• New Hampshire requests that investigators look for a minimum of nine PFAS compounds at waste sites, although only two of the nine (PFOA + PFOS) have promulgated standards. The most uncertainty occurs where PFOA or PFOS is detected above laboratory reporting limits but below the 70 ppt standard. While the New Hampshire Department of Environmental Services expects at least one additional round of sampling to confirm concentrations, it has no guidance for cases where PFOS or PFOA is detected below 70 ppt over multiple rounds. Each site is handled on a case-by-case basis; however, we understand that full characterization of the PFAS source is needed to make the argument to stop sampling.
  • In Connecticut, the Department of Energy and Environmental Protection (DEEP) is the lead for some sites, but for many others, a licensed environmental professional (LEP) directs investigation and remediation activities and “verifies” the completed work. At those sites, it is incumbent upon the LEP to evaluate whether PFAS are constituents of concern and if so, to investigate potential releases. Although DEEP has issued additional polluting substance criteria values for soil and groundwater that apply to the sum of five PFAS compounds, we understand that analysis for other PFAS compounds is expected unless sufficient records are available to document the absence of specific PFAS compounds.
  • Massachusetts Department of Environmental Protection has determined that PFAS are hazardous materials subject to regulations under the Massachusetts Contingency Plan (MCP). Interim guidance regarding sampling and analysis for PFAS includes reference to 14 specific analytes; with no promulgated Method 1 standards for PFAS, these compounds would have to be addressed using either a Method 2 or Method 3 risk characterization. It is likely that some language around PFAS will find its way into the upcoming revisions to the Massachusetts Contingency Plan.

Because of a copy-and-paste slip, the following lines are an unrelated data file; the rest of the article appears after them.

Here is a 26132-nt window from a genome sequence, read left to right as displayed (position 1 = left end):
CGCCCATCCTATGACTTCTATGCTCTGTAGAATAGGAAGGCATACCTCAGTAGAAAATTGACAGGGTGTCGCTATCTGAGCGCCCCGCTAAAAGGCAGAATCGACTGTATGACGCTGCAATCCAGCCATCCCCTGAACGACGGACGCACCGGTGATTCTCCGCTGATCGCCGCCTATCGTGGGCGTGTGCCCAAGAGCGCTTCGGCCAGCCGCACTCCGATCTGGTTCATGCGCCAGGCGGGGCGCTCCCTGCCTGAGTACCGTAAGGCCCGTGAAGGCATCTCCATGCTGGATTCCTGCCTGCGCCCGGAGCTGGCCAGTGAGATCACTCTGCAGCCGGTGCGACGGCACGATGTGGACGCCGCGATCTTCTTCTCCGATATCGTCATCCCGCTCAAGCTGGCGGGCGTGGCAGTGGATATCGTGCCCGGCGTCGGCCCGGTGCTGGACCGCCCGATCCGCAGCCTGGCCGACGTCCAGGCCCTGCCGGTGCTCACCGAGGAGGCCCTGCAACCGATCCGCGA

So what is the status? Suffice it to say, things remain in flux as regulators work on somewhat parallel tracks to develop standards and guidance for the regulated community. We expect PFAS will follow the same path as previous emerging contaminants such as 1,4-dioxane, which is now a commonly-required analysis for environmental media and wastewater discharges.

Loureiro continues to see significant challenges as scientists and regulators attempt to develop a comprehensive approach to PFAS.

  • Currently, drinking water is the only environmental media for which there is a validated and USEPA-approved analytical method. We understand that methods for other environmental media are being reviewed and validated and will be issued within the next year or two. In the interim, commercial laboratories use modified versions of the drinking water method or alternate methods for analysis of other media, such as soil and groundwater. Since these modifications and alternate methods are laboratory-specific, PFAS results from different laboratories may not be directly comparable. Careful selection of analytical method and laboratory is very important.
  • In many places, PFAS are being regulated at low concentrations – ppt levels for some media. As we start to sample more locations at lower concentrations, we may find PFAS are more ubiquitous than previously thought. Removing PFAS from waste or water to ppt concentrations will pose another challenge.
  • Due to their widespread uses, PFAS are likely pervasive in municipal wastewater treatment streams and landfills and identifying the sources of the PFAS will be challenging.
  • Although PFAS have not been identified as hazardous substances under the Resource Conservation and Recovery Act (RCRA) or the Comprehensive Environmental Response, Compensation, and Liability Act (CERCLA), states have begun to add PFAS compounds to their lists of hazardous substances or hazardous waste.

Loureiro is tracking the understanding of PFAS toxicity and health effects as studies continue to be released as well as the development of laboratory methods, regulations, and remediation technologies. Due to the current regulatory environment, our advice to clients is very case-specific, but generally follows a phased approach beginning with an assessment of whether PFAS-containing substances may have been used at their facilities.

Contributed by: Luke Chmielecki, Karen Goldenberg, P.G., L.E.P., and Jacqueline Oakes, P.E.